Pranjal Sharma, Shanthala B Mallikarjun, Sowndarya Gunasekaran

Gunther's Disease: Esthetic Management of Erythrodontia with 1-year Follow-up

[Year:2022] [Month:April-June] [Volume:12] [Number:2] [Pages:3] [Pages No:94 - 96]

Keywords: Congenital erythropoietic porphyria, Erythrodontia, Esthetic, Gunther disease, Maxillary anterior teeth, One-step dentin bonding system

   DOI: 10.5005/jp-journals-10019-1372  |  Open Access |  How to cite  | 


Intrinsic tooth stains are more permanent in nature than extrinsic stains and can be divided into two types systemic and local. Erythrodontia is reddish-brown or reddish-black discoloration of teeth caused due to congenital erythropoietic porphyria (CEP) or Gunther disease. It is the rarest type of porphyria and is usually perceived in infancy. An 8-year-old girl with erythrodontia was referred to a private clinic in the United Arab Emirates with a chief complaint of discolored primary teeth with a medical history of CEP and severe right sensorineural hearing loss. A complete esthetic rehabilitation was done.



Shikha Singh, Aakash Sethi, Amit Khattak

Patient-specific Implant—Virtual Reality to Actuality: A Case Report

[Year:2022] [Month:April-June] [Volume:12] [Number:2] [Pages:5] [Pages No:97 - 101]

Keywords: 3D printing, Computer-aided design/computer-aided milling, Patient-specific implants

   DOI: 10.5005/jp-journals-10019-1361  |  Open Access |  How to cite  |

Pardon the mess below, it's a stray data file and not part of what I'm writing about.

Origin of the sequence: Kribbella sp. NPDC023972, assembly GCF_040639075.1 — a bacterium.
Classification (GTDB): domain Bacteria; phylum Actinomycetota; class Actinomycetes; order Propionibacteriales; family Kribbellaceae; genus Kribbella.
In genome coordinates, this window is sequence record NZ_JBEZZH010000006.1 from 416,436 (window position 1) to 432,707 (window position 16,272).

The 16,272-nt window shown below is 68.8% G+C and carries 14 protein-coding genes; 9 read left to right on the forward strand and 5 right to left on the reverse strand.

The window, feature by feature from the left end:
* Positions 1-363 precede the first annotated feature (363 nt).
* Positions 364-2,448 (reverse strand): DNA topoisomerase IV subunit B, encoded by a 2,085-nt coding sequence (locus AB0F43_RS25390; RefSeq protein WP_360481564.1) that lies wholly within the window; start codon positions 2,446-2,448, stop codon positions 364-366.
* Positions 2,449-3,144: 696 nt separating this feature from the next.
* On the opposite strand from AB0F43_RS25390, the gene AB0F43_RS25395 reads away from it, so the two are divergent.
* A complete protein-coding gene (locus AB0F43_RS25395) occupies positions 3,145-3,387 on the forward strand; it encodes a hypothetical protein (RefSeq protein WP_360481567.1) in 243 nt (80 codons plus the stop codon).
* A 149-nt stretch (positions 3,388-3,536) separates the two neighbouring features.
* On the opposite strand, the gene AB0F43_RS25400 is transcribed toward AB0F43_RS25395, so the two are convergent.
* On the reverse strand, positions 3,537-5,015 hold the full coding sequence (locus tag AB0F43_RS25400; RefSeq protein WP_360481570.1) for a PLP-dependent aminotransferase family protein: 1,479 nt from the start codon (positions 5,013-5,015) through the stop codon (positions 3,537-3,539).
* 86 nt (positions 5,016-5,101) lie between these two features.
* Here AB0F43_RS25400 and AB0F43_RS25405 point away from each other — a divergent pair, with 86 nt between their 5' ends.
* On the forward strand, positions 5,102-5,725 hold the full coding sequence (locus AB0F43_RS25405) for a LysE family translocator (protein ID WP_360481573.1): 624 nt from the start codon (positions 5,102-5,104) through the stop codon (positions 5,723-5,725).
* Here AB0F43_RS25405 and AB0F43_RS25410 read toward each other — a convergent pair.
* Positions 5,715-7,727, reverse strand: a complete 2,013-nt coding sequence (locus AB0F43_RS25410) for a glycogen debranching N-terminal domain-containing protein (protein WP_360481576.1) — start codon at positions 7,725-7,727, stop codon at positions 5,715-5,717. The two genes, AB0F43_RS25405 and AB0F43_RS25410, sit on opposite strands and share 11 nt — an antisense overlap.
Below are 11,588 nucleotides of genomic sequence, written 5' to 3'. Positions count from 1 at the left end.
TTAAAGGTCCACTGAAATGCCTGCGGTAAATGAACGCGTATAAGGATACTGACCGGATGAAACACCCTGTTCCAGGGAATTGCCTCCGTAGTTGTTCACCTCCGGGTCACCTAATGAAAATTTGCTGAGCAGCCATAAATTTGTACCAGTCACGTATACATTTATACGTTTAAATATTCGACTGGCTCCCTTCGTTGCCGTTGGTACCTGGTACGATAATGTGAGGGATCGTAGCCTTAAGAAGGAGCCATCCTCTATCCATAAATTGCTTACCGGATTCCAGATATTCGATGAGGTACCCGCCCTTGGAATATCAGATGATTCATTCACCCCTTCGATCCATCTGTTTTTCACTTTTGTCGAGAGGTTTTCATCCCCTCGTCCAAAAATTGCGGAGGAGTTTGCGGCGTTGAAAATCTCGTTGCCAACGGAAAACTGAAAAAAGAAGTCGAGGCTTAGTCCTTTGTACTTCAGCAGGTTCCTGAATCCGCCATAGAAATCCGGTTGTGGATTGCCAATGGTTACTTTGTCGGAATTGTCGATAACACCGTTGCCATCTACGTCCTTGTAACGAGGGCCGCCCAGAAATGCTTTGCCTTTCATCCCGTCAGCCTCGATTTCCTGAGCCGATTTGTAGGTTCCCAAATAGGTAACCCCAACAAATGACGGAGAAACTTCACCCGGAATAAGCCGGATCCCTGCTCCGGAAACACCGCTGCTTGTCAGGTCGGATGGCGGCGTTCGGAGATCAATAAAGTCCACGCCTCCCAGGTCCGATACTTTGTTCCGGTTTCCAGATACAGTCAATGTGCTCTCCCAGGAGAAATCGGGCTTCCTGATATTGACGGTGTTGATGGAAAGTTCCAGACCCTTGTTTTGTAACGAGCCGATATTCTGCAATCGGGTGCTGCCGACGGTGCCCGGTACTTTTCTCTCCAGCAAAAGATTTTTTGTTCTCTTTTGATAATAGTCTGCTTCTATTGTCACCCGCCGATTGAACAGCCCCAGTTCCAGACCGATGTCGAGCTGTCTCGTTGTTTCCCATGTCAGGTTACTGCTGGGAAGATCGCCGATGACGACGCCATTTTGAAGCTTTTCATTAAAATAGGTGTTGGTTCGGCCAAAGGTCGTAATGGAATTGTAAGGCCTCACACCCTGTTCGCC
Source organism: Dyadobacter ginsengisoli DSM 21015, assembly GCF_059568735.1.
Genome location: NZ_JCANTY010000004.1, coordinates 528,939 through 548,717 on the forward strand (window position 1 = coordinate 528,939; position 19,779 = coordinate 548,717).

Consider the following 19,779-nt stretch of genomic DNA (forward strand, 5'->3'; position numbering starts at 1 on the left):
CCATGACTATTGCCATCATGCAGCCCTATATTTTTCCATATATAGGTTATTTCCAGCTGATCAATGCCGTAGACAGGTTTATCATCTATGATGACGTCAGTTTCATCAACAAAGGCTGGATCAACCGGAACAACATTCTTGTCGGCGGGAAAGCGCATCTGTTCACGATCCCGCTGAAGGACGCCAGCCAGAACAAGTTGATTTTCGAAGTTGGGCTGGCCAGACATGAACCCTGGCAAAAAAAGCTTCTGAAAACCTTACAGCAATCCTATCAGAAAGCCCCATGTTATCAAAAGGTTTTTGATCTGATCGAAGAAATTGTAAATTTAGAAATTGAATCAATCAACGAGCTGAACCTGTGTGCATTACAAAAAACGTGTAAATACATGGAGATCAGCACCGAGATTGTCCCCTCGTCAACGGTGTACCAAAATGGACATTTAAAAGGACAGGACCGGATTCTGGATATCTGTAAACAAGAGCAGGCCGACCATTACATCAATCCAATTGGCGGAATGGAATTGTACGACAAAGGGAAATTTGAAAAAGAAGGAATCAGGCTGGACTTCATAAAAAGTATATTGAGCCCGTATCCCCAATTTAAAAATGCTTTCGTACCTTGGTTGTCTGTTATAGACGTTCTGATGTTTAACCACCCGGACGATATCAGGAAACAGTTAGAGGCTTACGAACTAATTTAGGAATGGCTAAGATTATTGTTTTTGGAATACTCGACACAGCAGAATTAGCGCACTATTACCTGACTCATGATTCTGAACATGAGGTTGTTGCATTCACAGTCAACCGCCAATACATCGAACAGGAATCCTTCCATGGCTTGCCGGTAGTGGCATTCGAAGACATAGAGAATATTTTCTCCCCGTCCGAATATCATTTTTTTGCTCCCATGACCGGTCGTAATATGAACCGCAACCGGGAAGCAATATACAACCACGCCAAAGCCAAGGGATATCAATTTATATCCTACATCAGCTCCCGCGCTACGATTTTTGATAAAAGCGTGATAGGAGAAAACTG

Maxillofacial defects can be congenital or acquired. Reconstruction and augmentation of maxillofacial defects are quite challenging due to the multidisciplinary approach and the complex anatomy of the region. Meticulous rehabilitation of such defects requires detailed shaping and sculpting of the autologous graft or the manufactured implants, which are often associated with complications such as resorption, infection, or displacement which might result in appalling prosthetic rehabilitation. Recent advances in computer-aided design/computer-aided manufacturing (CAD/CAM) have developed alternatives for fabricating patient-specific implants (PSIs), which allow for the accurate and efficient restoration of complex maxillofacial defects with improved contour and outcomes. This article presents the rehabilitation of maxillary continuity defect using PSI followed by prosthetic rehabilitation of missing dentate segments, restoring esthetics, function, and self-confidence of the patient.